I can not eat Red Velvet Cake with anything other than Vegan Cream Cheese Frosting! If you aren’t a big fan though, or you can’t find vegan cream cheese, you can certainly use my classic Vegan Vanilla Frosting. It is easier to work with, but the cream cheese frosting is SO worth it. Plus, it’s traditional on red velvet cake for that unique acidic/sweet taste.

vegan cream cheese frosting being spread of vegan red velvet cake

If you are using cream cheese frosting, be aware that it tends to be less stable at room temperature than most other vegan frostings. This is because vegan cream cheese usually contains coconut oil which melts when it gets warm, and thickens when it’s cold. This means it is especially important that the cakes are COMPLETELY cooled before you frost, your frosting is thick and cold, and that you keep this cake in the fridge until serving. Don’t let it sit at room temperature, or you will have a melty, slippery cake on your hands!

I even like to frost the first layer, then stick it in the fridge for 10 minutes before adding the second layer and finishing. Just to make sure that second layer won’t slip off! If you aren’t making a layer cake, but cupcakes or a 9 x13 inch cake, this is less important, but I would still keep anything frosted with vegan cream cheese frosting in the fridge.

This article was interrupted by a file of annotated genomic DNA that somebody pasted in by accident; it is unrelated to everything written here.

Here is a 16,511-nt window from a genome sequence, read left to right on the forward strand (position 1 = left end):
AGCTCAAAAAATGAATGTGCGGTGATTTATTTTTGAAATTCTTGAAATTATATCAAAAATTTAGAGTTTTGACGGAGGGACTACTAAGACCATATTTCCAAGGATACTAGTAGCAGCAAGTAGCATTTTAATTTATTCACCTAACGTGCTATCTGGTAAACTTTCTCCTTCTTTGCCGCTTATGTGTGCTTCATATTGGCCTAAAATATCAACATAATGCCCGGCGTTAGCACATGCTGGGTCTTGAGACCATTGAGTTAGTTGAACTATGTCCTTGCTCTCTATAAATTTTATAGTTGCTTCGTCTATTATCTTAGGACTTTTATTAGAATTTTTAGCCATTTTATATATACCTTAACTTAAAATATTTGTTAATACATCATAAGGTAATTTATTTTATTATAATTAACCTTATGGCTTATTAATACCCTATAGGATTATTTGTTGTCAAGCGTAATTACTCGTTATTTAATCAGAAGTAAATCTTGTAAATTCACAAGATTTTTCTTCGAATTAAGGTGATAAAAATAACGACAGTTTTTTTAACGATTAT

close up of whole vegan red velvet cake, frosted.

Check out these other incredible vegan cake recipes!

slice of vegan red velvet cake on a plate, close up.

slice of vegan red velvet cake on a plate with a fork in it.

follow me on pinterest button

Inspired by Modern Honey.

slice of vegan red velvet cake on a plate

Vegan Red Velvet Cake

The most amazing Vegan Red Velvet Cake! Moist, fluffy layers of red cake with a hint of chocolate. Sweet, tangy vegan cream cheese frosting. Simply incredible!
4.86 from 14 votes


Vegan Buttermilk

Dry Ingredients

Wet Ingredients:

  • 1/2 cup vegan butter, softened to room temperature
  • 1 1/2 cups granulated sugar
  • 1/2 cup canola oil
  • 1/2 cup applesauce
  • 1 tablespoon pure vanilla extract
  • 1 teaspoon white vinegar
  • 2-3 tablespoons red dye (vegan), OR beetroot powder



  • Preheat the oven to 350 degrees F and spray (2) 8-inch cake pans with oil. I also put a small parchment paper circle in the bottom, to prevent sticking. Set aside.